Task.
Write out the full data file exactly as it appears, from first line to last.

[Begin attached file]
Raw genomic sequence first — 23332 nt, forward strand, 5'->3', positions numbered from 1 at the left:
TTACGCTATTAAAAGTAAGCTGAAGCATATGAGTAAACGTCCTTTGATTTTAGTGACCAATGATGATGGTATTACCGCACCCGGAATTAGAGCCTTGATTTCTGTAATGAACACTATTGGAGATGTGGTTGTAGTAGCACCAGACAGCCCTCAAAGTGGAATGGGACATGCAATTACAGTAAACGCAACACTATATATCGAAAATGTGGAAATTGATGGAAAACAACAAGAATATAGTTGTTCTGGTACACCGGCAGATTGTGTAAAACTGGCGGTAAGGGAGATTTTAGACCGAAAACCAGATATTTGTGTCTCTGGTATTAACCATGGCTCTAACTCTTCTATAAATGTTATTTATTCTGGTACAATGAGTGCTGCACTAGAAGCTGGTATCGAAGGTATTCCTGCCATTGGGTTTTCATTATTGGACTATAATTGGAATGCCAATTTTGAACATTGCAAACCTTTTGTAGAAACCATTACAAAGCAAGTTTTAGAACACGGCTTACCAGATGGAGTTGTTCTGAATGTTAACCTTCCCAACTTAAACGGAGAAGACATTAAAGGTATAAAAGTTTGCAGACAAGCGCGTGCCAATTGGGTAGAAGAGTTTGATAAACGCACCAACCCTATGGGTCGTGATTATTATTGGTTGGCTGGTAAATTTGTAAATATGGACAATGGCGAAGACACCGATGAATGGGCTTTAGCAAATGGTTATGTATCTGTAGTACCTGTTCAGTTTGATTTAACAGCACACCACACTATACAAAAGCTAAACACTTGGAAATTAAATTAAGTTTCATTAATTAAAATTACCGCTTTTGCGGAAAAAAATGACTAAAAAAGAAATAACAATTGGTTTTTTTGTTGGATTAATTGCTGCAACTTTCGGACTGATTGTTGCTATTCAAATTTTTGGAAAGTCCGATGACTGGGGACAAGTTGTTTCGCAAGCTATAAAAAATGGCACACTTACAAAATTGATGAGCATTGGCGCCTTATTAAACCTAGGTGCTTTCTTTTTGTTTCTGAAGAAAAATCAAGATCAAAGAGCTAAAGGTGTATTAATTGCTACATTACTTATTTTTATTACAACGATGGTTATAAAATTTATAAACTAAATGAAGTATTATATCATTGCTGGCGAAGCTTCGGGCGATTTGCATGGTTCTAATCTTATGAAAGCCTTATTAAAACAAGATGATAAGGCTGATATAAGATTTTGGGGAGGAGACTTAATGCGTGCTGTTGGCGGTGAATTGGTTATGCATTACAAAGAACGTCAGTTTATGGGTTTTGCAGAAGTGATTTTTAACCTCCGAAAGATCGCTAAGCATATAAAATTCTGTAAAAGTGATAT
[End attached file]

Raw genomic sequence first — 23332 nt, forward strand, 5'->3', positions numbered from 1 at the left:
TTACGCTATTAAAAGTAAGCTGAAGCATATGAGTAAACGTCCTTTGATTTTAGTGACCAATGATGATGGTATTACCGCACCCGGAATTAGAGCCTTGATTTCTGTAATGAACACTATTGGAGATGTGGTTGTAGTAGCACCAGACAGCCCTCAAAGTGGAATGGGACATGCAATTACAGTAAACGCAACACTATATATCGAAAATGTGGAAATTGATGGAAAACAACAAGAATATAGTTGTTCTGGTACACCGGCAGATTGTGTAAAACTGGCGGTAAGGGAGATTTTAGACCGAAAACCAGATATTTGTGTCTCTGGTATTAACCATGGCTCTAACTCTTCTATAAATGTTATTTATTCTGGTACAATGAGTGCTGCACTAGAAGCTGGTATCGAAGGTATTCCTGCCATTGGGTTTTCATTATTGGACTATAATTGGAATGCCAATTTTGAACATTGCAAACCTTTTGTAGAAACCATTACAAAGCAAGTTTTAGAACACGGCTTACCAGATGGAGTTGTTCTGAATGTTAACCTTCCCAACTTAAACGGAGAAGACATTAAAGGTATAAAAGTTTGCAGACAAGCGCGTGCCAATTGGGTAGAAGAGTTTGATAAACGCACCAACCCTATGGGTCGTGATTATTATTGGTTGGCTGGTAAATTTGTAAATATGGACAATGGCGAAGACACCGATGAATGGGCTTTAGCAAATGGTTATGTATCTGTAGTACCTGTTCAGTTTGATTTAACAGCACACCACACTATACAAAAGCTAAACACTTGGAAATTAAATTAAGTTTCATTAATTAAAATTACCGCTTTTGCGGAAAAAAATGACTAAAAAAGAAATAACAATTGGTTTTTTTGTTGGATTAATTGCTGCAACTTTCGGACTGATTGTTGCTATTCAAATTTTTGGAAAGTCCGATGACTGGGGACAAGTTGTTTCGCAAGCTATAAAAAATGGCACACTTACAAAATTGATGAGCATTGGCGCCTTATTAAACCTAGGTGCTTTCTTTTTGTTTCTGAAGAAAAATCAAGATCAAAGAGCTAAAGGTGTATTAATTGCTACATTACTTATTTTTATTACAACGATGGTTATAAAATTTATAAACTAAATGAAGTATTATATCATTGCTGGCGAAGCTTCGGGCGATTTGCATGGTTCTAATCTTATGAAAGCCTTATTAAAACAAGATGATAAGGCTGATATAAGATTTTGGGGAGGAGACTTAATGCGTGCTGTTGGCGGTGAATTGGTTATGCATTACAAAGAACGTCAGTTTATGGGTTTTGCAGAAGTGATTTTTAACCTCCGAAAGATCGCTAAGCATATAAAATTCTGTAAAAGTGATAT